November 9, 2010 / 8:29 PM / 9 years ago

Putnam sees absolute-return mutual funds taking off

* Putnam says absolute returns funds attracted $3 billion

* CEO sees 10-15% of mutual fund assets in absolute return

* Industry-wide absolute return funds have $140 bln-Lipper

By Joseph A. Giannone

NEW YORK, Nov 9 (Reuters) - Putnam Investments says demand for absolute return mutual funds, strong over the past two years, will accelerate as more investors seek hedge fund strategies to navigate flat or falling markets.

Putnam, a top mutual fund manager and a unit of Canada’s Power Financial Corp (PWF.TO), says its four new absolute return funds have attracted $3 billion from investors since they were introduced at the end of 2008.

Looking ahead, Putnam Investments Chief Executive Robert Reynolds predicted market demand would explode over the next decade, much as life-cycle funds took off after a slow start in the 1990s.

“The question advisers should ask is not whether they should put clients into absolute return funds, but how much they should deploy,” Reynolds said during a New York presentation to advisers and reporters on Tuesday.

Putnam in December 2008 introduced four funds that aim to outperform U.S. Treasurys, net of expenses, by varying degrees: from 1 percentage point to 7 percentage points. Fees paid by investors ranged from 1.12 percent to 1.59 percent of assets, reflecting Putnam fee caps through February 2011.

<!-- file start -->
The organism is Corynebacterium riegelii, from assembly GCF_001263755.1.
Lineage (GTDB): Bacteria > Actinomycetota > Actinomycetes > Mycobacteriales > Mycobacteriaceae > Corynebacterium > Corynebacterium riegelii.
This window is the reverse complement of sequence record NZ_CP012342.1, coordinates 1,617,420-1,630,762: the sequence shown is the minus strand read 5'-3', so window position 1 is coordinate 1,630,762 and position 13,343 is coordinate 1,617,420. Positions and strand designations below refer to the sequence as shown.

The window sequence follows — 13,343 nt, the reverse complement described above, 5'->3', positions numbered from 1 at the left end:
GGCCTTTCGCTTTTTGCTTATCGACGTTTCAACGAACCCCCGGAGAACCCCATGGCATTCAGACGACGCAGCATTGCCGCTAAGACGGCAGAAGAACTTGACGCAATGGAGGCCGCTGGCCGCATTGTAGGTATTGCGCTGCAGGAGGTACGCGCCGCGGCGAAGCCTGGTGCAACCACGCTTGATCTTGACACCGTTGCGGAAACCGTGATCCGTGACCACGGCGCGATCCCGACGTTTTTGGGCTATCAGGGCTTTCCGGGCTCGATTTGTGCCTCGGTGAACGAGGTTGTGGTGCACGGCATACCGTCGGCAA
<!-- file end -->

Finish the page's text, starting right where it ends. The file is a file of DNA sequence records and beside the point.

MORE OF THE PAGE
Absolute return strategies, common in the hedge fund world, promise investors a certain level of performance regardless of market conditions and with less volatility than traditional funds invested in stocks and bonds.

Last month alone, assets under management in these strategies rose by 10 percent, Gabriel Burstein, global head of investment research for Thomson Reuters’ Lipper and Digital Venture, said at the Putnam briefing. Today there are close to 1,000 funds with $140 billion under management, he said.

Growing demand will come as more pensions, retirement plans and wealth advisers add absolute return strategies to portfolios. Reynolds said these strategies could command 10 to 15 percent of total mutual fund assets.

Based on U.S. mutual fund assets at the end of September, that translates to $1 trillion to $1.5 trillion.

“That’s the way this category is going to take off,” Reynolds said.

So far, he added, some 9,000 financial advisers from 400 firms have sold a Putnam absolute return fund to clients.

There are risks, of course. Putnam “aims” to deliver outperformance but there are no guarantees. Also, absolute return strategies can often lag gains during rising markets.

Lipper’s head of Americas research, Jeff Tjornehoj, says the data shows that a blend of 40 percent stocks and 60 percent bonds “strongly outperformed” the average absolute return fund during the past 12 months.

Lipper and Reuters News are units of Thomson Reuters (TRI.TO) (TRI.N). (Reporting by Joseph A. Giannone. Editing by Robert MacMillan)

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